political fashion

Rachel Comey on How She’s Mobilizing the Fashion Industry for the Women’s March

Rachel Comey. Photo: Noam Galai/Getty Images

Like so many around her, Rachel Comey spent the post-election slump “looking around to try to figure out how I can be active.” For her, the answer lay in galvanizing fellow members of the fashion industry. Comey has thrown her support behind the upcoming Women’s Marches happening across the country, and involved designers and brands including Marc Jacobs, Proenza Schouler, Opening Ceremony, and Maria Cornejo to support in various ways. “Some are supporting the cause on social media,” using the hashtags #WhyIMarch and #IMarchFor, she tells the Cut. “Others are chartering five buses for their staff.” Via a letter she sent out to the CFDA, she is also suggesting that brands donate a portion of their proceeds this weekend to charity, whether that’s a women’s rights group or environmental and labor causes.

“The majority of people spending money in our fashion and beauty businesses are women, and a majority of our staff are women. I feel like it’s our responsibility,” Comey says. She is subsidizing her staff to attend whatever march they want to participate in, whether that’s in New York, Los Angeles, or Washington, D.C. She’ll have volunteers filling in for them — including her partner Sean — and 50 percent of her online and in-store sales that weekend will go to benefit Planned Parenthood. She’s also designed camo outfits with the slogan “Si Vales Valeo” (“If I am strong, you are strong” in Latin) for a group of women marching under that name, and says she’ll be dressing one of the speakers at the march as well. (Stay tuned.)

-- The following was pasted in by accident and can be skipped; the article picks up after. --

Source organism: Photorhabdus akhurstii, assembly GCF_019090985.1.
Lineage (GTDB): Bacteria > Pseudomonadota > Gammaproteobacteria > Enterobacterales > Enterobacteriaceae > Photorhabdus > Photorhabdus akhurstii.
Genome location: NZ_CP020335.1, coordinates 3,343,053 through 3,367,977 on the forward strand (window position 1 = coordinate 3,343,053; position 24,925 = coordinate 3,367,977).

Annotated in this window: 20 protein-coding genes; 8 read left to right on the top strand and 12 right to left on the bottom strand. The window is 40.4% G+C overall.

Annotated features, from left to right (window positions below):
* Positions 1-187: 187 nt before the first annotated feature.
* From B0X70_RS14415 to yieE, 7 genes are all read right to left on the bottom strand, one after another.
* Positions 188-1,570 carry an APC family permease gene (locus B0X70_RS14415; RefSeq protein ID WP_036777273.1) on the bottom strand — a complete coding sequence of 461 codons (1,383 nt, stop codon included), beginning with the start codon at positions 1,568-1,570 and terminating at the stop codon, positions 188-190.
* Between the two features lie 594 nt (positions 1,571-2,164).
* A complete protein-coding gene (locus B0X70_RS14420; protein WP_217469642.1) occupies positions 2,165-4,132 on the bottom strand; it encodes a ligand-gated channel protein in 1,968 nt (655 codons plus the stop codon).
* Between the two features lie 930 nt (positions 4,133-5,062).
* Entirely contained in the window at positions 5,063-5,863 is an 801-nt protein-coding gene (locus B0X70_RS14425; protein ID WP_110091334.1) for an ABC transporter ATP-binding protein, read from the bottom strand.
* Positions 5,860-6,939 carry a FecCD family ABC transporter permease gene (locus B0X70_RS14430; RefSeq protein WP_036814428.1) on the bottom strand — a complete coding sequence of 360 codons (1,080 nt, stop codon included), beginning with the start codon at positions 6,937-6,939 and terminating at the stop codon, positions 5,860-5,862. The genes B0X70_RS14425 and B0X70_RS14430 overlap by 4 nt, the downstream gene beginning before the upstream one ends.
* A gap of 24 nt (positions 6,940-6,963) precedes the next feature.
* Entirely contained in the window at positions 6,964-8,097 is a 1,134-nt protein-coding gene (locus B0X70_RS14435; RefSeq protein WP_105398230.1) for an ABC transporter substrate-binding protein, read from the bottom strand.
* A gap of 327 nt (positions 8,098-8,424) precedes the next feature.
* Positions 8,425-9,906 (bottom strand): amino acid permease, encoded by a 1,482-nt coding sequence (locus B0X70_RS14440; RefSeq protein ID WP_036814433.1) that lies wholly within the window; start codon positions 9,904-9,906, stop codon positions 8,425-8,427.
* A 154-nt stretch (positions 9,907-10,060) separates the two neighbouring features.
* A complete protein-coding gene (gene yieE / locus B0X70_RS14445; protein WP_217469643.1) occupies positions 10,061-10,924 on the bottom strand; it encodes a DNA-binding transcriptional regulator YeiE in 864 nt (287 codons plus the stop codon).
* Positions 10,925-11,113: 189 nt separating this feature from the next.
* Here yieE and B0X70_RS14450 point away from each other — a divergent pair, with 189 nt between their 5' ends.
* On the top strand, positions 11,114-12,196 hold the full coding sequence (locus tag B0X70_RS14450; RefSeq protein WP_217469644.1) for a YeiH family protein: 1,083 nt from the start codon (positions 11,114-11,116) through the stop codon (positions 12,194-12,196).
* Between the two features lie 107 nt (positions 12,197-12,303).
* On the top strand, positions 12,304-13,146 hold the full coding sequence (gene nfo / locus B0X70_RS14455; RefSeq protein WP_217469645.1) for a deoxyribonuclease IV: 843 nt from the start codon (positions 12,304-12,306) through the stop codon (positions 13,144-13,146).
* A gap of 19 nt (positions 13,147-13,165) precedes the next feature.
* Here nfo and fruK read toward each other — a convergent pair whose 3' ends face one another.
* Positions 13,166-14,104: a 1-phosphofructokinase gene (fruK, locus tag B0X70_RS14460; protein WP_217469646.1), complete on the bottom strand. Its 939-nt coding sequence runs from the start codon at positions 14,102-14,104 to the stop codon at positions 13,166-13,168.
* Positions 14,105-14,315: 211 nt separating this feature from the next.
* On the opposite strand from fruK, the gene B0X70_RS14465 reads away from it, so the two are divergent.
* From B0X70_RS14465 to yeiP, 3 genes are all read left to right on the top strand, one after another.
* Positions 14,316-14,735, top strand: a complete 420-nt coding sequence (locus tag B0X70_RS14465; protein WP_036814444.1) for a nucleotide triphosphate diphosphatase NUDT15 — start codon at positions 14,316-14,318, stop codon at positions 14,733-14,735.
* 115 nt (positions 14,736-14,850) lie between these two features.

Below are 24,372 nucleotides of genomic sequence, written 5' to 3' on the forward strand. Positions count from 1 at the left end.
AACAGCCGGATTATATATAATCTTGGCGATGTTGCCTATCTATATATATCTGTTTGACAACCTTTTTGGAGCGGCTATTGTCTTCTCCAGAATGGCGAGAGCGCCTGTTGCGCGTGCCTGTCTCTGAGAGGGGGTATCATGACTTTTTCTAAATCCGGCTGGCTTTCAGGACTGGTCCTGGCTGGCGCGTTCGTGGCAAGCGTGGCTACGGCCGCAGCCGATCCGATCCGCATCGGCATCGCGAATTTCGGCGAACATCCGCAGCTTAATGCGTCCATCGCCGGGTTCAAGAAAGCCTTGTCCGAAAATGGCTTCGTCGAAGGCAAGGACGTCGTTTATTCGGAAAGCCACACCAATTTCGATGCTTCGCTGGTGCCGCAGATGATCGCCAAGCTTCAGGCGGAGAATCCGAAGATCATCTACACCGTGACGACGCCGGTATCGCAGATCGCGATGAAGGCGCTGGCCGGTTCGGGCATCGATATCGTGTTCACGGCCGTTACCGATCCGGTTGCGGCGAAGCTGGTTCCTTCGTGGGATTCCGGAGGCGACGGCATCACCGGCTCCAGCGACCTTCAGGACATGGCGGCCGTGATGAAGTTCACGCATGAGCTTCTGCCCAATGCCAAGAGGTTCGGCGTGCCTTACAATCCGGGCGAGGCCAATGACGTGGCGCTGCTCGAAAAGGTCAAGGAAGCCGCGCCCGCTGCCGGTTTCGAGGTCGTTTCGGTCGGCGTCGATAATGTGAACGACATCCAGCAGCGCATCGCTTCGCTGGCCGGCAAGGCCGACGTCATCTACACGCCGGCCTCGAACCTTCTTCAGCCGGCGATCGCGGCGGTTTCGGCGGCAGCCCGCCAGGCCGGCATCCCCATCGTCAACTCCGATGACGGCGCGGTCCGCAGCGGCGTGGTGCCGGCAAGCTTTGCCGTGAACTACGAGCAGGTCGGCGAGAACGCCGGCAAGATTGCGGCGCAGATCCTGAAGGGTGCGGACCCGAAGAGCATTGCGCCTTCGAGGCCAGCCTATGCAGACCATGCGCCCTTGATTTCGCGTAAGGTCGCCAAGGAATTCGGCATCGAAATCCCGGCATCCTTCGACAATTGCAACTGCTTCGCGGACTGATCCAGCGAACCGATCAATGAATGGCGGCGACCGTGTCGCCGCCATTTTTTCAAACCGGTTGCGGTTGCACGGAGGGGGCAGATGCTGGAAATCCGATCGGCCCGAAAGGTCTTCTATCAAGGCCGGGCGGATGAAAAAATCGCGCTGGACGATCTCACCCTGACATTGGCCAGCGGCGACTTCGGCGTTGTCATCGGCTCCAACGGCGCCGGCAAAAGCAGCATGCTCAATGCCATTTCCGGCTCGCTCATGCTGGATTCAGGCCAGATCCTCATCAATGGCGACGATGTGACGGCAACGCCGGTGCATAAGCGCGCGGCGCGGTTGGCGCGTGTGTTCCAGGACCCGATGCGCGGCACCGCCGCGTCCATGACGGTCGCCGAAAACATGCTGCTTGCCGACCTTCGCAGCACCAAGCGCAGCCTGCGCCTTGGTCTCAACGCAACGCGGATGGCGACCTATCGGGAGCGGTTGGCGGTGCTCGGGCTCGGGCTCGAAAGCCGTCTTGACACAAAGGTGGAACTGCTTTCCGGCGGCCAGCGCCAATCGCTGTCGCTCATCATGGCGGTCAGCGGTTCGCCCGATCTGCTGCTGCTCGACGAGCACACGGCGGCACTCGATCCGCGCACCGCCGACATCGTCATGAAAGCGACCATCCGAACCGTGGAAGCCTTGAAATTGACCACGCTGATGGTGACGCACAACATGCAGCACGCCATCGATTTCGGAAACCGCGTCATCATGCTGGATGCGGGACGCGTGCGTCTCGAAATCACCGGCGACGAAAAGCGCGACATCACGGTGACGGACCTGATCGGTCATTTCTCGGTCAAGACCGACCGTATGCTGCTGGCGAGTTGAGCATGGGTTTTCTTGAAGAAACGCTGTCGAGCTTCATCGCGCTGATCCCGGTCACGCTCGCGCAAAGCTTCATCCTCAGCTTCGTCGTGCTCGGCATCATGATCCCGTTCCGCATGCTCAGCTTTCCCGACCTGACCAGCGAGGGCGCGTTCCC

Cornejo is one of those getting involved, telling the Cut, “As a woman, a mother, an immigrant and former political refugee, a small-business owner, a climate-change believer and after proudly becoming an American four years ago, there’s no question that I wouldn’t stand in solidarity with the Women’s March on Washington.” On Saturday, she will donate a portion of her proceeds to Planned Parenthood, ACLU and Human Rights Watch. In addition to the brands mentioned above, Comey has corralled dozens of other designers, including Samantha and Matt Orley of Orley, who will be marching this weekend. “The election really left me heartbroken about how a large portion of our country views women and people of all diversities and that equality is just not a priority for them,” Samantha says. “But it’s also seriously motivated me to do something about it.” Pookie and Louisa Burch of Trademark are also joining in, saying jointly in an email, “When we look back on this time, it is important to us to know we did everything we could to stand up for our rights and the rights of others.”

A portion of the fashion industry has been frustratingly neutral on all things Trump of late, with many designers dodging political questions altogether. But Comey has a message for those still on the sidelines. The march, she believes, is “not a partisan situation at all. Of all the opportunities for things to stand up for, it’s just a really easy one.”

Rachel Comey Is Mobilizing Designers for the Women’s March